Motorized Point Hoist    These hoists are not solely for proscenium stage configurations. While many of the above examples are based on multi-line hoists, single line point hoist options have also been developed. These may be of use in a traditional proscenium stage but could be equally of use in more free form venues such as black boxes, event centers, and arenas. The standardized mounting, connectors, and improvements in controls allow for hoist units to be repositioned as needed, easily and quickly, based on the production needs in a venue.
    Modern control systems for motorized rigging have also seen significant development in the last decade. In the past, rigging control systems were complex custom builds. Newer rigging controls operate more like a lighting console. They can provide a range of functions, from basic controls for simple up/down moves, to the ability to write “cues” for pre-programmed scenery changes, to complex timed sequences of movement. Controls can be reconfigured if hoists are rearranged—something nearly impossible with purpose-built controls. Many of the newer controllers include 3-Dimensional modeling and pre-visualization of programed moves of scenery or curtains.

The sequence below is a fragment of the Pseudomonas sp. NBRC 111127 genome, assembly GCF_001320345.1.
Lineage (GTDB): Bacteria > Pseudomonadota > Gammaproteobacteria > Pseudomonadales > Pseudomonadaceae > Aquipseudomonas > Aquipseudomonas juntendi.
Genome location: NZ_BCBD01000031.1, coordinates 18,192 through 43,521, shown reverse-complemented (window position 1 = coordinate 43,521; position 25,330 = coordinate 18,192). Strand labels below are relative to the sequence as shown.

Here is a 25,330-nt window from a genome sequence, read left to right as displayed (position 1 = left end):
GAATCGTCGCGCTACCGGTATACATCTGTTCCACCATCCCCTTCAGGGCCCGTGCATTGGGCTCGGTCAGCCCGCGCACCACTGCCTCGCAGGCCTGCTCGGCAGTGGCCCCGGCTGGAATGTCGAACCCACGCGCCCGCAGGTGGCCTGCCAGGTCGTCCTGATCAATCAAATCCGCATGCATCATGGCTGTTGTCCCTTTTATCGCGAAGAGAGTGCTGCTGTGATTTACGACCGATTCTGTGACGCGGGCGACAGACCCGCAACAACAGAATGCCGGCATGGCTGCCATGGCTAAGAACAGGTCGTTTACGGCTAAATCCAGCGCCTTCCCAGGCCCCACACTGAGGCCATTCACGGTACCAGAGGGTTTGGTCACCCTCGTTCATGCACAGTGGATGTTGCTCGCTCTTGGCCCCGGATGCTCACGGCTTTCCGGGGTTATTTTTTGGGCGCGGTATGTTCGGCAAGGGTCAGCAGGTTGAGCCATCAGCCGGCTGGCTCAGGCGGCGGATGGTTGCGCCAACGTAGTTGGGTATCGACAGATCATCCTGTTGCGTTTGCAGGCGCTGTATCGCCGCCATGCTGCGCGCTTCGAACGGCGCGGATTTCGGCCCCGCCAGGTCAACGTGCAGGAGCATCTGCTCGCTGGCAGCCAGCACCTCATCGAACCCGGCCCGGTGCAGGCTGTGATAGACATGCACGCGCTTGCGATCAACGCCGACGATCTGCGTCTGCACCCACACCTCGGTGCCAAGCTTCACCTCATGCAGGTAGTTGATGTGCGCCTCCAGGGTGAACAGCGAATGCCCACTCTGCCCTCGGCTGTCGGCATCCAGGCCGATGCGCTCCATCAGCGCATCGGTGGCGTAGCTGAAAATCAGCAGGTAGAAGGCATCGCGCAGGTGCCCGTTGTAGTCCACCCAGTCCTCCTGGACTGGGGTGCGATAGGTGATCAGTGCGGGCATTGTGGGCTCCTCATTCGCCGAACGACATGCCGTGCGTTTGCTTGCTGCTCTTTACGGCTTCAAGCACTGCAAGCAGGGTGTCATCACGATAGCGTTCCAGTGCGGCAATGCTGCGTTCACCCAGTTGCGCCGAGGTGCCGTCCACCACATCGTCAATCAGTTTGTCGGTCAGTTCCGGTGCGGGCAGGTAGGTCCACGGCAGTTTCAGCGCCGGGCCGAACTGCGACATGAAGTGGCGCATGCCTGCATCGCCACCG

Controls are now able to provide a greater level of informational feedback. Faults in the system are readily displayed and pinpointed for the operator. An improved level of safety is possible by this monitoring and robust E-Stop systems located at critical points throughout a facility. A common option with many of the newer packaged hoists is “load monitoring.” The hoist will actively monitor the value of the load applied to it and report this back to the controls for display to the operator. Limits on the load may be set at the controls, a valuable option for controlling who may be able to hang what from a given hoist.